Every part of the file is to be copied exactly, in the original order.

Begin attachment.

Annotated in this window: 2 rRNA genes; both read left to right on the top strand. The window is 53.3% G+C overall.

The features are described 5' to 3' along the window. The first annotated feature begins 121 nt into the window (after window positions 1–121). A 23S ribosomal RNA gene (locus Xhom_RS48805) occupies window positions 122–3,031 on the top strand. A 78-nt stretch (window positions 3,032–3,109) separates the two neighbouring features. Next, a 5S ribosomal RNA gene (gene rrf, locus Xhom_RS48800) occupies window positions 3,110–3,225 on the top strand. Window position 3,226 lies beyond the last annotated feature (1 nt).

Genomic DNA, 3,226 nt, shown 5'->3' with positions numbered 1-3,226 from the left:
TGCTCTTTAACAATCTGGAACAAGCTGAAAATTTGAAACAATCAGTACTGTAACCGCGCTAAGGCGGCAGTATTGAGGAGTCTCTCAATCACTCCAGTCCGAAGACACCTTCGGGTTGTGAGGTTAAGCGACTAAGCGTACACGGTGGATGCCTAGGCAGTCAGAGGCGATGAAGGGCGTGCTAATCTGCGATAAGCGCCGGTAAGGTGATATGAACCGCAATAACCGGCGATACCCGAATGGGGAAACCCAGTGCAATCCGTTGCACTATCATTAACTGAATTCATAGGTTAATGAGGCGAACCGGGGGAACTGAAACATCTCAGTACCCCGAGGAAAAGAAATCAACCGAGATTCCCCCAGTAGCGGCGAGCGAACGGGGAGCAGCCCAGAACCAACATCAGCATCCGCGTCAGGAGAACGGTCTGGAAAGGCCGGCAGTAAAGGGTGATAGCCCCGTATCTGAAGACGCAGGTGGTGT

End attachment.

Annotated in this window: 2 rRNA genes; both read left to right on the top strand. The window is 53.3% G+C overall.

The features are described 5' to 3' along the window. The first annotated feature begins 121 nt into the window (after window positions 1–121). A 23S ribosomal RNA gene (locus Xhom_RS48805) occupies window positions 122–3,031 on the top strand. A 78-nt stretch (window positions 3,032–3,109) separates the two neighbouring features. Next, a 5S ribosomal RNA gene (gene rrf, locus Xhom_RS48800) occupies window positions 3,110–3,225 on the top strand. Window position 3,226 lies beyond the last annotated feature (1 nt).

Genomic DNA, 3,226 nt, shown 5'->3' with positions numbered 1-3,226 from the left:
TGCTCTTTAACAATCTGGAACAAGCTGAAAATTTGAAACAATCAGTACTGTAACCGCGCTAAGGCGGCAGTATTGAGGAGTCTCTCAATCACTCCAGTCCGAAGACACCTTCGGGTTGTGAGGTTAAGCGACTAAGCGTACACGGTGGATGCCTAGGCAGTCAGAGGCGATGAAGGGCGTGCTAATCTGCGATAAGCGCCGGTAAGGTGATATGAACCGCAATAACCGGCGATACCCGAATGGGGAAACCCAGTGCAATCCGTTGCACTATCATTAACTGAATTCATAGGTTAATGAGGCGAACCGGGGGAACTGAAACATCTCAGTACCCCGAGGAAAAGAAATCAACCGAGATTCCCCCAGTAGCGGCGAGCGAACGGGGAGCAGCCCAGAACCAACATCAGCATCCGCGTCAGGAGAACGGTCTGGAAAGGCCGGCAGTAAAGGGTGATAGCCCCGTATCTGAAGACGCAGGTGGTGT